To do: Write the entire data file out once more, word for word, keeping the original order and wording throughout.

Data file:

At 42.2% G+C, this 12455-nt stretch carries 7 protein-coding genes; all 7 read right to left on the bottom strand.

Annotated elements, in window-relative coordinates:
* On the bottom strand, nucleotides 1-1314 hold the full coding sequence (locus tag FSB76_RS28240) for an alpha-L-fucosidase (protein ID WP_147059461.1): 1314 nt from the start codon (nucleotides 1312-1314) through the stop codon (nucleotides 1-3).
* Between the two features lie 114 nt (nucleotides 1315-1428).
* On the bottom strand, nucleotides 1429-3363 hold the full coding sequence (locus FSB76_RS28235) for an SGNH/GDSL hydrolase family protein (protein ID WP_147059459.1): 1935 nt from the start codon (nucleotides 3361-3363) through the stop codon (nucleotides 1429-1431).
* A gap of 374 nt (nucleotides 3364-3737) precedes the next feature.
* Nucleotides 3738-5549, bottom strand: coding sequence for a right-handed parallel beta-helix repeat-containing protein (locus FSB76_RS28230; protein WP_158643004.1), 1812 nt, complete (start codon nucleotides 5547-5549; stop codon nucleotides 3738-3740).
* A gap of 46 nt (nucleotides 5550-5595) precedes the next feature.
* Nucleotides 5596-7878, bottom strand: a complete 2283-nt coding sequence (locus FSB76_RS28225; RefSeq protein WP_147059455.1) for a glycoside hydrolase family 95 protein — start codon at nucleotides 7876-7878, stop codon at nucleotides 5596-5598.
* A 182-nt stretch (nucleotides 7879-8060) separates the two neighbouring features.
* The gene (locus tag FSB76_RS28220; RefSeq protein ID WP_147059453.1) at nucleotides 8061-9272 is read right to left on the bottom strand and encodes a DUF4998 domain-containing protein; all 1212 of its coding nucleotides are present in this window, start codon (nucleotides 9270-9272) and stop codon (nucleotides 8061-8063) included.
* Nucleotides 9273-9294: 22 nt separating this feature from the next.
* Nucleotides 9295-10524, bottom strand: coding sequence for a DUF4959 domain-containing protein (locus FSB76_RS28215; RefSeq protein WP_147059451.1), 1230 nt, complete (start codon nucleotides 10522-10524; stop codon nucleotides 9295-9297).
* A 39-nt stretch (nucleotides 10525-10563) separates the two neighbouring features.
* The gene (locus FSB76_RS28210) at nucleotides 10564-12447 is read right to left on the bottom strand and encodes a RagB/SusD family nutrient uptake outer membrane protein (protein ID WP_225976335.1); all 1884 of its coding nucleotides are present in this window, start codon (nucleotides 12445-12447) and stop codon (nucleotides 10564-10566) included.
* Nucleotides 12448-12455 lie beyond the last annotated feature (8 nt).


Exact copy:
At 42.2% G+C, this 12455-nt stretch carries 7 protein-coding genes; all 7 read right to left on the bottom strand.

Annotated elements, in window-relative coordinates:
* On the bottom strand, nucleotides 1-1314 hold the full coding sequence (locus tag FSB76_RS28240) for an alpha-L-fucosidase (protein ID WP_147059461.1): 1314 nt from the start codon (nucleotides 1312-1314) through the stop codon (nucleotides 1-3).
* Between the two features lie 114 nt (nucleotides 1315-1428).
* On the bottom strand, nucleotides 1429-3363 hold the full coding sequence (locus FSB76_RS28235) for an SGNH/GDSL hydrolase family protein (protein ID WP_147059459.1): 1935 nt from the start codon (nucleotides 3361-3363) through the stop codon (nucleotides 1429-1431).
* A gap of 374 nt (nucleotides 3364-3737) precedes the next feature.
* Nucleotides 3738-5549, bottom strand: coding sequence for a right-handed parallel beta-helix repeat-containing protein (locus FSB76_RS28230; protein WP_158643004.1), 1812 nt, complete (start codon nucleotides 5547-5549; stop codon nucleotides 3738-3740).
* A gap of 46 nt (nucleotides 5550-5595) precedes the next feature.
* Nucleotides 5596-7878, bottom strand: a complete 2283-nt coding sequence (locus FSB76_RS28225; RefSeq protein WP_147059455.1) for a glycoside hydrolase family 95 protein — start codon at nucleotides 7876-7878, stop codon at nucleotides 5596-5598.
* A 182-nt stretch (nucleotides 7879-8060) separates the two neighbouring features.
* The gene (locus tag FSB76_RS28220; RefSeq protein ID WP_147059453.1) at nucleotides 8061-9272 is read right to left on the bottom strand and encodes a DUF4998 domain-containing protein; all 1212 of its coding nucleotides are present in this window, start codon (nucleotides 9270-9272) and stop codon (nucleotides 8061-8063) included.
* Nucleotides 9273-9294: 22 nt separating this feature from the next.
* Nucleotides 9295-10524, bottom strand: coding sequence for a DUF4959 domain-containing protein (locus FSB76_RS28215; RefSeq protein WP_147059451.1), 1230 nt, complete (start codon nucleotides 10522-10524; stop codon nucleotides 9295-9297).
* A 39-nt stretch (nucleotides 10525-10563) separates the two neighbouring features.
* The gene (locus FSB76_RS28210) at nucleotides 10564-12447 is read right to left on the bottom strand and encodes a RagB/SusD family nutrient uptake outer membrane protein (protein ID WP_225976335.1); all 1884 of its coding nucleotides are present in this window, start codon (nucleotides 12445-12447) and stop codon (nucleotides 10564-10566) included.
* Nucleotides 12448-12455 lie beyond the last annotated feature (8 nt).